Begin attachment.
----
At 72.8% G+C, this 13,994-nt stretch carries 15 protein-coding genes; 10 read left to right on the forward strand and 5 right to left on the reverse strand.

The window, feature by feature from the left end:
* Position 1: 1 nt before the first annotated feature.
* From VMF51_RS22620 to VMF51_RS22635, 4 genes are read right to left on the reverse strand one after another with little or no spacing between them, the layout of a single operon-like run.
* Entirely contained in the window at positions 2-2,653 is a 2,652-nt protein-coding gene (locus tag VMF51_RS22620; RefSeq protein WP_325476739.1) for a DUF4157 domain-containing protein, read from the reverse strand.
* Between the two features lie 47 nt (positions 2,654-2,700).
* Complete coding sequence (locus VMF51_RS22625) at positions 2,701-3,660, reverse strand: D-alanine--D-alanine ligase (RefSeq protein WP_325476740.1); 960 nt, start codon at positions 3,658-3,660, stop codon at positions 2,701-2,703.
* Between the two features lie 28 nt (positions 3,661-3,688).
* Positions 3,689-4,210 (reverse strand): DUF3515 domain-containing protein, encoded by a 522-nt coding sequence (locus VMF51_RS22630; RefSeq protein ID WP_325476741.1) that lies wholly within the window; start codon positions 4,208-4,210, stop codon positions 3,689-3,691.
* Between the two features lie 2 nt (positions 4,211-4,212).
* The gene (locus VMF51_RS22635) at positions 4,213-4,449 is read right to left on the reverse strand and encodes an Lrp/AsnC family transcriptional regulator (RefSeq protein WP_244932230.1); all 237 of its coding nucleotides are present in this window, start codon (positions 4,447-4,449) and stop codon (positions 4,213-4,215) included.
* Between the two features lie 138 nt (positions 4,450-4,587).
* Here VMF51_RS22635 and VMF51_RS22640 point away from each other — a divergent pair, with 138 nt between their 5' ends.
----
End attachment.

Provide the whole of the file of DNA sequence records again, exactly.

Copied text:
At 72.8% G+C, this 13,994-nt stretch carries 15 protein-coding genes; 10 read left to right on the forward strand and 5 right to left on the reverse strand.

The window, feature by feature from the left end:
* Position 1: 1 nt before the first annotated feature.
* From VMF51_RS22620 to VMF51_RS22635, 4 genes are read right to left on the reverse strand one after another with little or no spacing between them, the layout of a single operon-like run.
* Entirely contained in the window at positions 2-2,653 is a 2,652-nt protein-coding gene (locus tag VMF51_RS22620; RefSeq protein WP_325476739.1) for a DUF4157 domain-containing protein, read from the reverse strand.
* Between the two features lie 47 nt (positions 2,654-2,700).
* Complete coding sequence (locus VMF51_RS22625) at positions 2,701-3,660, reverse strand: D-alanine--D-alanine ligase (RefSeq protein WP_325476740.1); 960 nt, start codon at positions 3,658-3,660, stop codon at positions 2,701-2,703.
* Between the two features lie 28 nt (positions 3,661-3,688).
* Positions 3,689-4,210 (reverse strand): DUF3515 domain-containing protein, encoded by a 522-nt coding sequence (locus VMF51_RS22630; RefSeq protein ID WP_325476741.1) that lies wholly within the window; start codon positions 4,208-4,210, stop codon positions 3,689-3,691.
* Between the two features lie 2 nt (positions 4,211-4,212).
* The gene (locus VMF51_RS22635) at positions 4,213-4,449 is read right to left on the reverse strand and encodes an Lrp/AsnC family transcriptional regulator (RefSeq protein WP_244932230.1); all 237 of its coding nucleotides are present in this window, start codon (positions 4,447-4,449) and stop codon (positions 4,213-4,215) included.
* Between the two features lie 138 nt (positions 4,450-4,587).
* Here VMF51_RS22635 and VMF51_RS22640 point away from each other — a divergent pair, with 138 nt between their 5' ends.